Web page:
A second argument has to do with the liberation from labour. Advocates of basic income see labour exclusively as an alienating activity, they talk of ‘forced labour’ and wage labour as ‘slavery’. However, as Marx perfectly knew, labour is ambivalent, it can be alienating, but it can also be emancipating leading to social integration in a system of division of labour. What has happened with our welfare states, collective insurances and labour law is precisely that all along the period of its emergence and development, labour has been de-commodified. We now have a right to organization (trade unions) and collective bargaining, workers are insured against accidents and sickness, they receive pensions, family allowances and paid holidays. This has not only been very emancipatory so that it is no longer the weak individual worker who is faced with a super-powerful employer, but relations of power have been changed. We rightly may fear this situation is now again reversing with â€˜third worldâ€™ situations becoming very current in Europe, especially in the agricultural, transport and ITC sectors. Nevertheless, the ILO can rightly claim that ‘labour is not a commodity’.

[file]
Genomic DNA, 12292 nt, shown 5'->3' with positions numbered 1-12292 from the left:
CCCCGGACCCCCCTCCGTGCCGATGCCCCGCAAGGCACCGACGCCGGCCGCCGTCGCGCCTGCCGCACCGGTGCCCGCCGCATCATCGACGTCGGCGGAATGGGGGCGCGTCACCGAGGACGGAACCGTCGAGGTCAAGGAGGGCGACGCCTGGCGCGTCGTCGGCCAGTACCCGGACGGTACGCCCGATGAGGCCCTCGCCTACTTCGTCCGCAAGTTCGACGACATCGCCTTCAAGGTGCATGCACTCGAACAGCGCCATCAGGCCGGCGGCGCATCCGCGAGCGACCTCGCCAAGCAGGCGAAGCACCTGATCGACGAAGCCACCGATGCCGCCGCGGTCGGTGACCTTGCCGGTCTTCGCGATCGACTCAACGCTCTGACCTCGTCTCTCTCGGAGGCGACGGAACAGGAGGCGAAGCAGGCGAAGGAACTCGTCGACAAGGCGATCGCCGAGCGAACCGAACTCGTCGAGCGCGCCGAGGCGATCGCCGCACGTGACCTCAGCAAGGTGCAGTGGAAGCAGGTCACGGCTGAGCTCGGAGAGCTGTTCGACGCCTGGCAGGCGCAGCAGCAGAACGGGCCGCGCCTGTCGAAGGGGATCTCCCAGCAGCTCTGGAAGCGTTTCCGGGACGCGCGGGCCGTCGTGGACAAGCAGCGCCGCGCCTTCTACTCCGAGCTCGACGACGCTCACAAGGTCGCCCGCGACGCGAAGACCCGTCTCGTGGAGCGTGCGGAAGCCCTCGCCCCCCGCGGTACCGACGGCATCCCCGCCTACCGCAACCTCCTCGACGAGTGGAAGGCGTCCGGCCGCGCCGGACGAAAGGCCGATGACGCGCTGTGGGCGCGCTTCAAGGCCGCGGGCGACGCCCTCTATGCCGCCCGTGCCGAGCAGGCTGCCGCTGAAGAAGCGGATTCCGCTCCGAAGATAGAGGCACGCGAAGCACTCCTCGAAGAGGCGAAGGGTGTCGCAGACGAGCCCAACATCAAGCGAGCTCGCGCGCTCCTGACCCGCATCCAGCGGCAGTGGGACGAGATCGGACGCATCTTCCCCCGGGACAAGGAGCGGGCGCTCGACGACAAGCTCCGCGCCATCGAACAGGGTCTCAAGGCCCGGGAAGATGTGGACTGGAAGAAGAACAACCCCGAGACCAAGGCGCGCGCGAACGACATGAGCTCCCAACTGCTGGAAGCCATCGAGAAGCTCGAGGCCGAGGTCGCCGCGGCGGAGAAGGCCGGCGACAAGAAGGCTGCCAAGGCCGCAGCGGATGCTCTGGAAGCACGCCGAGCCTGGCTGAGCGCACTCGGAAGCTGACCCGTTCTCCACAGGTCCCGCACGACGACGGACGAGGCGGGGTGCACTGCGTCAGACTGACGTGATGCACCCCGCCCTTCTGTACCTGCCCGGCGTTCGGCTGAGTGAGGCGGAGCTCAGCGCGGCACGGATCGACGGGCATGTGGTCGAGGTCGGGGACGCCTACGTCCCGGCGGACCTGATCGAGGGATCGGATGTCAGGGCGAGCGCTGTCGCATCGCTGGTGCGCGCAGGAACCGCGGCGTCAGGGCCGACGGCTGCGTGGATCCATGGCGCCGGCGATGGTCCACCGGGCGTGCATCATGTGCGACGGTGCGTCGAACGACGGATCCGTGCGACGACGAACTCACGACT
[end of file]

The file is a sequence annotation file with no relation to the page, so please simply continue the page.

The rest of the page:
The question is whether we should therefore abandon the world of waged work and promote its disappearance, or whether we should pursue our struggles for full employment in order to make labour indeed fully emancipatory and integrative. Till now, regulated waged labour is the best protection workers can have against all the risks of life and of the economy and it seriously contributes to a life in dignity.